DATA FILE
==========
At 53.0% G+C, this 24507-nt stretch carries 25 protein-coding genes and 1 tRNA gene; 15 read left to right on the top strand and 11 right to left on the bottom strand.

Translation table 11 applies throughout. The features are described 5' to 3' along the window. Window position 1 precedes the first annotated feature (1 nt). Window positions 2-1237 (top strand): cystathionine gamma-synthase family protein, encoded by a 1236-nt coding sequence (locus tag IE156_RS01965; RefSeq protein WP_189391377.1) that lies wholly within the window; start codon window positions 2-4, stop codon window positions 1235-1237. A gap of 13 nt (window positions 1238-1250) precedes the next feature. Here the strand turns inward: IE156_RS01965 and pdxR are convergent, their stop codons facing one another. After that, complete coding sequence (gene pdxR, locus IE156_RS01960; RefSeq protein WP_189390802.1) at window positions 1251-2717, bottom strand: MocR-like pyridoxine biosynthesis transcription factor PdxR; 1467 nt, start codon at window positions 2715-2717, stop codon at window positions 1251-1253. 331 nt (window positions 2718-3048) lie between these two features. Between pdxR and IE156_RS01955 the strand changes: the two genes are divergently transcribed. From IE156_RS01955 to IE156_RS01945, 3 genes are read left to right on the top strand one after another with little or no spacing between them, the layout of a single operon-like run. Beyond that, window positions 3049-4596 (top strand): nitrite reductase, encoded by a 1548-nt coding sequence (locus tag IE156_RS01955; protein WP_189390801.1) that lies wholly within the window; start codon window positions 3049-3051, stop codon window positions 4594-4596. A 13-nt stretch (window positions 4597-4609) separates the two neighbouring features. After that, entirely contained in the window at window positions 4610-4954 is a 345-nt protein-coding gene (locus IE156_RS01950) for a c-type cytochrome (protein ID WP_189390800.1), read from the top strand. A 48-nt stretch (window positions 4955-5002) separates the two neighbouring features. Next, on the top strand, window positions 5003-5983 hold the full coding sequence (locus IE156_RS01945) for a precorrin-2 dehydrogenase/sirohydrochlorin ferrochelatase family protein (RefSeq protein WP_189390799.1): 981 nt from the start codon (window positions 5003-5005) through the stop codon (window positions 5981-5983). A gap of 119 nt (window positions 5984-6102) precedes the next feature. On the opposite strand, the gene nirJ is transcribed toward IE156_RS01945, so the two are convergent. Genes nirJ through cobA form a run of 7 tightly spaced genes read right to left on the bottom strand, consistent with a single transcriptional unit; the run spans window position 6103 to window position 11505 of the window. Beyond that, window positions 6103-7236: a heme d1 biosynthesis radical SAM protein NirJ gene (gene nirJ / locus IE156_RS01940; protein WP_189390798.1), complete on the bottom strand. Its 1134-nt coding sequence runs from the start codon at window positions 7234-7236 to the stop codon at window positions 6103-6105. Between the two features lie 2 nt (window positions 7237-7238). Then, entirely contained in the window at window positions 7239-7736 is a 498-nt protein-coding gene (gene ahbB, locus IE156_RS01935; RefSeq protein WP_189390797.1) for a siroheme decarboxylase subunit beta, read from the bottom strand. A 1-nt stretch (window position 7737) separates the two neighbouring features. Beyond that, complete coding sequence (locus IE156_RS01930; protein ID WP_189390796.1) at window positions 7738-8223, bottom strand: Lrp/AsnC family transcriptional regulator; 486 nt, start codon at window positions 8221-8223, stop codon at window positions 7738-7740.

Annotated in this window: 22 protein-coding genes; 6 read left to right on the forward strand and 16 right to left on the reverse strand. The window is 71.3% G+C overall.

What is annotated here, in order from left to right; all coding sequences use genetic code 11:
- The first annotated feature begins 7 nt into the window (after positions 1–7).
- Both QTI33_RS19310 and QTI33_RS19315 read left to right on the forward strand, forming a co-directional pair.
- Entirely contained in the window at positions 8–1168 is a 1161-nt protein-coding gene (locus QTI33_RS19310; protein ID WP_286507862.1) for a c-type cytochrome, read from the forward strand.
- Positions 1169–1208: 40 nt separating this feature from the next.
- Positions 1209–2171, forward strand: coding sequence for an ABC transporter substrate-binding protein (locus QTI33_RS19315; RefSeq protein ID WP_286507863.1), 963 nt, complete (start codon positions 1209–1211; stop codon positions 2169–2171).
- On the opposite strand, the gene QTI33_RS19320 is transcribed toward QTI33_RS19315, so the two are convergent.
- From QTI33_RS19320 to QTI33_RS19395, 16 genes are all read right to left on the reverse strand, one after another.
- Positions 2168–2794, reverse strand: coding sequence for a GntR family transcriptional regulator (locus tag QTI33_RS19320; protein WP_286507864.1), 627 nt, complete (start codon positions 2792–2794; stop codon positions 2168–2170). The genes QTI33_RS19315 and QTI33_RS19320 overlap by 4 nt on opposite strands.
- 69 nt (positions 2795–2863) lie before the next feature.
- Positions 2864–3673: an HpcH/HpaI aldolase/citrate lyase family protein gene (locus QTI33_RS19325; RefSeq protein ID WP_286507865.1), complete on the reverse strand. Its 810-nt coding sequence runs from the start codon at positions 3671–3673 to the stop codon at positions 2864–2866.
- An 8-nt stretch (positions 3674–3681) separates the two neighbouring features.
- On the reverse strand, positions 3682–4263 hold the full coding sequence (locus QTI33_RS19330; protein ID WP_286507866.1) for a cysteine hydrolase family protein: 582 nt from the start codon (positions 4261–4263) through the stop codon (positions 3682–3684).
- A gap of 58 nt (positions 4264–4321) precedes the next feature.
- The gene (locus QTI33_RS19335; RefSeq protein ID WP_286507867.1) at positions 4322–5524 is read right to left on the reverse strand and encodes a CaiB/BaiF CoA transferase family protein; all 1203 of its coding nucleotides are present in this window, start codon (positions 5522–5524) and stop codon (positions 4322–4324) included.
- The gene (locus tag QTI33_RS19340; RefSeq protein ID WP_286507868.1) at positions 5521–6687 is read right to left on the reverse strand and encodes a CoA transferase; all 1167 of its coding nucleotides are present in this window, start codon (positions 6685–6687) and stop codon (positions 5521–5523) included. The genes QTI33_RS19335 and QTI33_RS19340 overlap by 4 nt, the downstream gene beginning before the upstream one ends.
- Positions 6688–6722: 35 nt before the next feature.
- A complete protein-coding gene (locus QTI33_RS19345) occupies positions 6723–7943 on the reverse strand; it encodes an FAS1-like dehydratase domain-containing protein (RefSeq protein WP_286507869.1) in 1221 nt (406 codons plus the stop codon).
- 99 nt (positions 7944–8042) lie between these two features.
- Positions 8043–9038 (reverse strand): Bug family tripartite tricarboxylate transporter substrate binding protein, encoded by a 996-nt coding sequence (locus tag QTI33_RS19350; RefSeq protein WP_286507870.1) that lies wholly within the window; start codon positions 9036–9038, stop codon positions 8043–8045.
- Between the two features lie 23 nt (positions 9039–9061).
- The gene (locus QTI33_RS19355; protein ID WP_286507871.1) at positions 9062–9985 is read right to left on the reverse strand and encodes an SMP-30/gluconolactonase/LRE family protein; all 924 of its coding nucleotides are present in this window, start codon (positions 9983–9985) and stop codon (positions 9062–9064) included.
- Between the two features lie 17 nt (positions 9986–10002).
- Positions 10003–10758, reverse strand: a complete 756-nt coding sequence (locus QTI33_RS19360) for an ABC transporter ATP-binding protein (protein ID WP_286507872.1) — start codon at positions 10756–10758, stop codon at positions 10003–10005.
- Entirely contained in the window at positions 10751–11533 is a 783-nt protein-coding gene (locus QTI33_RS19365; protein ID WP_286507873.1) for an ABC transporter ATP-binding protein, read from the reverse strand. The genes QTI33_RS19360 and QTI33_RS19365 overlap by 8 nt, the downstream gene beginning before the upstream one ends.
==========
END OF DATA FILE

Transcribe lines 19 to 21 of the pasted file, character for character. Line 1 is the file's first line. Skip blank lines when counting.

- The gene (locus tag QTI33_RS19340; RefSeq protein ID WP_286507868.1) at positions 5521–6687 is read right to left on the reverse strand and encodes a CoA transferase; all 1167 of its coding nucleotides are present in this window, start codon (positions 6685–6687) and stop codon (positions 5521–5523) included. The genes QTI33_RS19335 and QTI33_RS19340 overlap by 4 nt, the downstream gene beginning before the upstream one ends.
- Positions 6688–6722: 35 nt before the next feature.
- A complete protein-coding gene (locus QTI33_RS19345) occupies positions 6723–7943 on the reverse strand; it encodes an FAS1-like dehydratase domain-containing protein (RefSeq protein WP_286507869.1) in 1221 nt (406 codons plus the stop codon).